GREEN v. CITY OF NEW YORK

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Reginald GREEN, appellant, v. CITY OF NEW YORK, et al., respondents.

Decided: August 03, 2010

STEVEN W. FISHER, J.P., THOMAS A. DICKERSON, RANDALL T. ENG, and ARIEL E. BELEN, JJ. Ginsberg & Broome, P.C., New York, N.Y. (Robert M. Ginsberg and Martin Wolf of counsel), for appellant. Michael A. Cardozo, Corporation Counsel, New York, N.Y. (Edward F .X. Hart, Kira Wallisch, and Marta Ross of counsel), for respondent City of New York. Sonageri & Fallon, LLC, Garden City, N.Y. (James C. DeNorscia of counsel), for respondent Schindler Elevator Corporation. Cuttita, LLP, New York, N.Y. (Scott A. Koltun and Robert Frankfort of counsel), for respondent Gallery at Fulton Street, LLC.

In an action to recover damages for personal injuries, the plaintiff appeals from an order of the Supreme Court, Kings County (Miller, J.), dated February 3, 2009, which granted the defendants' separate motions for summary judgment dismissing the complaint insofar as asserted against each of them.

ORDERED that the order is modified, on the law and the facts, by deleting the provisions thereof granting the separate motions of the defendants Gallery at Fulton Street, LLC, and Schindler Elevator Corporation for summary judgment dismissing the complaint insofar as asserted against each of them, and substituting therefor provisions denying the respective motions; as so modified, the order is affirmed, with one bill of costs to the plaintiff, payable by the defendants Gallery at Fulton Street, LLC, and Schindler Elevator Corporation.

The plaintiff, who is confined to a wheelchair, was injured when an allegedly malfunctioning door closed on his leg as he was entering an elevator in a Brooklyn shopping mall. Following the accident, the plaintiff commenced this action against the City of New York, which owned the mall, the Gallery at Fulton Street, LLC (hereinafter the Gallery), which leased and operated the mall, and Schindler Elevator Corporation (hereinafter Schindler), which had been retained by the Gallery to perform elevator maintenance services. After depositions were conducted, the defendants separately moved for summary judgment dismissing the complaint insofar as asserted against each of them, and the Supreme Court granted the motions. We modify.

The Gallery failed to sustain its burden of making a prima facie showing of its entitlement to judgment as a matter of law. It is undisputed that as the lessee and operator of the mall, the Gallery had a duty to maintain and repair the elevators in the premises (see Rogers v. Dorchester Assoc., 32 N.Y.2d 553, 562; Oxenfeldt v. 22 N. Forest Ave. Corp., 30 AD3d 391, 392), and thus can be found liable if it had actual or constructive notice of a defect in the subject elevator (see Talapin v. One Madison Ave. Condominium, 63 AD3d 909; Nye v. Putnam Nursing & Rehabilitation Ctr., 62 AD3d 767, 768; Oxenfeldt v. 22 N. Forest Ave. Corp., 30 AD3d at 392; Gilbert v. Kingsbrook Jewish Ctr., 4 AD3d 392). Here, the Gallery's evidentiary submissions, including the deposition testimony of the plaintiff who claimed to have made prior complaints that the door of the subject elevator closed too quickly, were insufficient to eliminate all triable issues of fact as to whether it had actual or constructive notice of the allegedly malfunctioning door (see Talapin v. One Madison Ave. Condominium, 63 AD3d at 911; Nye v. Putnam Nursing & Rehabilitation Ctr., 62 AD3d at 768; Miguel v. 41-42 Owners Corp ., 57 AD3d 488, 490; Gilbert v. Kingsbrook Jewish Ctr, 4 AD3d at 392-393). Thus, the Gallery's motion for summary judgment should have been denied regardless of the sufficiency of the plaintiff's opposition papers (see Winegrad v. New York Univ. Med. Ctr., 64 N.Y.2d 851, 853).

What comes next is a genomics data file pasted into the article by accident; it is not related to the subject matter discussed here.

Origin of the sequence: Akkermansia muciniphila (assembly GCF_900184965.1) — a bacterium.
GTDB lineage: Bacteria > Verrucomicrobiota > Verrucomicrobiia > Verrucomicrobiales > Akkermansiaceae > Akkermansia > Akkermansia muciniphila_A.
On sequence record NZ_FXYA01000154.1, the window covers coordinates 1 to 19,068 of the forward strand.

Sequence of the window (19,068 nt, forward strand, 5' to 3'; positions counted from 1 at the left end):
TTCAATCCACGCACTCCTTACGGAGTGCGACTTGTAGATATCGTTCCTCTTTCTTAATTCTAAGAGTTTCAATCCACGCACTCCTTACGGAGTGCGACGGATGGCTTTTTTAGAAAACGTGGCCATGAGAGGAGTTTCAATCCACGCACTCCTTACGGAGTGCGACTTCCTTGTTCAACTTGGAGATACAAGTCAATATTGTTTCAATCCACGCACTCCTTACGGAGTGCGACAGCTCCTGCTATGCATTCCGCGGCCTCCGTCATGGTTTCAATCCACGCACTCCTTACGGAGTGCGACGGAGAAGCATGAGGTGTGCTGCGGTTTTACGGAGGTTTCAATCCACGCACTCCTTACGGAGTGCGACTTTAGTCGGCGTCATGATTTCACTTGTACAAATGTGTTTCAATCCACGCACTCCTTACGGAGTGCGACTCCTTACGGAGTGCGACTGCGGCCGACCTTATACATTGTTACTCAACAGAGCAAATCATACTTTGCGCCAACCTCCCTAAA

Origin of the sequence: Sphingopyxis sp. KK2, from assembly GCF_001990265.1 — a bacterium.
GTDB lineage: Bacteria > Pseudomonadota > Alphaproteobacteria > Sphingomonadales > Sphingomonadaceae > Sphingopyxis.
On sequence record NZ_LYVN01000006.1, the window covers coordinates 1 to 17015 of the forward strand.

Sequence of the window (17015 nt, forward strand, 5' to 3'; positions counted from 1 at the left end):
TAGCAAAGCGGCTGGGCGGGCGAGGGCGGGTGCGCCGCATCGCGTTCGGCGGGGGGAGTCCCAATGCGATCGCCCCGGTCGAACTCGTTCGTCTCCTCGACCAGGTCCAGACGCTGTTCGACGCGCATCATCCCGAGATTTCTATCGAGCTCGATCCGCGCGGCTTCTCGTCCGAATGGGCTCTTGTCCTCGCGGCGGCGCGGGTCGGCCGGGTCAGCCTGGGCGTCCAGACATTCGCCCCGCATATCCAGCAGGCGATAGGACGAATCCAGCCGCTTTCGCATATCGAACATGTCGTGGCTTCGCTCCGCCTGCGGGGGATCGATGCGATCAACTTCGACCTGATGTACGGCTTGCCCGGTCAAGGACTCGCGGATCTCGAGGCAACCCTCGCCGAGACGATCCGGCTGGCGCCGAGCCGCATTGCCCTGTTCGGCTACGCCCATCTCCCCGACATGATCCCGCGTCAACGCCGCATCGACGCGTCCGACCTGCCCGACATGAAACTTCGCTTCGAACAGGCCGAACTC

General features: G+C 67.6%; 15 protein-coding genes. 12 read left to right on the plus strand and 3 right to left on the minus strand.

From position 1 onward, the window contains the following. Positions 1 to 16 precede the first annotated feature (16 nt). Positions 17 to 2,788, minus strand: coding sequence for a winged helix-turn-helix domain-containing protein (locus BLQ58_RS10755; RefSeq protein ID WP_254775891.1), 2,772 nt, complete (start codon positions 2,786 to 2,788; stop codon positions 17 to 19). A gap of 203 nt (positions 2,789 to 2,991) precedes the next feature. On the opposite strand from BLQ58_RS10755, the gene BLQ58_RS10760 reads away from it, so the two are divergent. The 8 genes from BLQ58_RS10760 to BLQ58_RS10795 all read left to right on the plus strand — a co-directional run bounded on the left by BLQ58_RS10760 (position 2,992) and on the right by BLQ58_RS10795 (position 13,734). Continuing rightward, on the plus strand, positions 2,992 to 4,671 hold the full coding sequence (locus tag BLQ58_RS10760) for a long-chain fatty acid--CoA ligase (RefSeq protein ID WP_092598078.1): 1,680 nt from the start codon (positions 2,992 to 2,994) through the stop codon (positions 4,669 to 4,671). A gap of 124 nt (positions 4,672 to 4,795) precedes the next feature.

Schindler also failed to sustain its burden of making a prima facie showing of its entitlement to judgment as a matter of law. “An elevator company which agrees to maintain an elevator in safe operating condition may be liable to a passenger for failure to correct conditions of which it has knowledge or failure to use reasonable care to discover and correct a condition which it ought to have found” (Rogers v. Dorchester Assoc., 32 N.Y.2d at 559). The evidentiary proof which Schindler submitted in support of its motion failed to demonstrate, as a matter of law, that it used reasonable care to discover and correct a condition which it ought to have found. The conclusory affidavit of Schindler's expert, which was based largely upon review of the company's own maintenance records and did not cite to any specific elevator safety code provisions, was insufficient to establish that the door of the subject elevator was functioning properly at the time of the accident. Accordingly, Schindler's motion for summary judgment should have been denied (see Hudson v. Tower El., 60 AD3d 906, 907; Gilbert v. Kingsbrook Jewish Ctr., 4 AD3d at 392-393).

However, the Supreme Court properly granted the City's motion for summary judgment. The City established its prima facie entitlement to judgment as a matter of law by demonstrating that it was an out-of-possession landowner which retained no control over the premises, and was not contractually obligated to repair unsafe conditions (see McElroy v. Bernstein, 72 AD3d 757; Euvino v. Loconti, 67 AD3d 629, 631; Conte v. Frelen Assoc., LLC, 51 AD3d 620; Grippo v. City of New York, 45 AD3d 639). In opposition, the plaintiff failed to raise a triable issue of fact (see Euvino v. Loconti, 67 AD3d at 631; Grippo v. City of New York, 45 AD3d at 640).

The plaintiff's remaining contention is without merit.

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